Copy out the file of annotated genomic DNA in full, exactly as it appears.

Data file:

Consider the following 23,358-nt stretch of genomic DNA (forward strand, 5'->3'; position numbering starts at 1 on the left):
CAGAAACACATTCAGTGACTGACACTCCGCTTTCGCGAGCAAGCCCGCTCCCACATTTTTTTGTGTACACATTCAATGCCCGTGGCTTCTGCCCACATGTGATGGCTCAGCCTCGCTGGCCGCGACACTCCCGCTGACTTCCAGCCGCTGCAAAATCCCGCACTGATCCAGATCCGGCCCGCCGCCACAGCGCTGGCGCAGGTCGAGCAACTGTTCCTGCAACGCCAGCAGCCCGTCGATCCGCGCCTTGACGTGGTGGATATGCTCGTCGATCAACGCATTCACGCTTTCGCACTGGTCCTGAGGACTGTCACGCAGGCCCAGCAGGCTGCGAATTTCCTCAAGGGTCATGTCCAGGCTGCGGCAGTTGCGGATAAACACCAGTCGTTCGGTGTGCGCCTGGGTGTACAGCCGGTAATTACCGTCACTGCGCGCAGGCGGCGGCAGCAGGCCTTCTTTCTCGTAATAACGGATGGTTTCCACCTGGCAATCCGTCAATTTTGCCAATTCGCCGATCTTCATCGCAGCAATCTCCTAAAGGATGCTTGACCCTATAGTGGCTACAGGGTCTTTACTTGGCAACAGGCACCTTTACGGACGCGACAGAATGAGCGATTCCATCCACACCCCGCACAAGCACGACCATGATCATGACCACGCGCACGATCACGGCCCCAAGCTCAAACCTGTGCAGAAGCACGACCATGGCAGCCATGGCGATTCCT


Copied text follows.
Consider the following 23,358-nt stretch of genomic DNA (forward strand, 5'->3'; position numbering starts at 1 on the left):
CAGAAACACATTCAGTGACTGACACTCCGCTTTCGCGAGCAAGCCCGCTCCCACATTTTTTTGTGTACACATTCAATGCCCGTGGCTTCTGCCCACATGTGATGGCTCAGCCTCGCTGGCCGCGACACTCCCGCTGACTTCCAGCCGCTGCAAAATCCCGCACTGATCCAGATCCGGCCCGCCGCCACAGCGCTGGCGCAGGTCGAGCAACTGTTCCTGCAACGCCAGCAGCCCGTCGATCCGCGCCTTGACGTGGTGGATATGCTCGTCGATCAACGCATTCACGCTTTCGCACTGGTCCTGAGGACTGTCACGCAGGCCCAGCAGGCTGCGAATTTCCTCAAGGGTCATGTCCAGGCTGCGGCAGTTGCGGATAAACACCAGTCGTTCGGTGTGCGCCTGGGTGTACAGCCGGTAATTACCGTCACTGCGCGCAGGCGGCGGCAGCAGGCCTTCTTTCTCGTAATAACGGATGGTTTCCACCTGGCAATCCGTCAATTTTGCCAATTCGCCGATCTTCATCGCAGCAATCTCCTAAAGGATGCTTGACCCTATAGTGGCTACAGGGTCTTTACTTGGCAACAGGCACCTTTACGGACGCGACAGAATGAGCGATTCCATCCACACCCCGCACAAGCACGACCATGATCATGACCACGCGCACGATCACGGCCCCAAGCTCAAACCTGTGCAGAAGCACGACCATGGCAGCCATGGCGATTCCT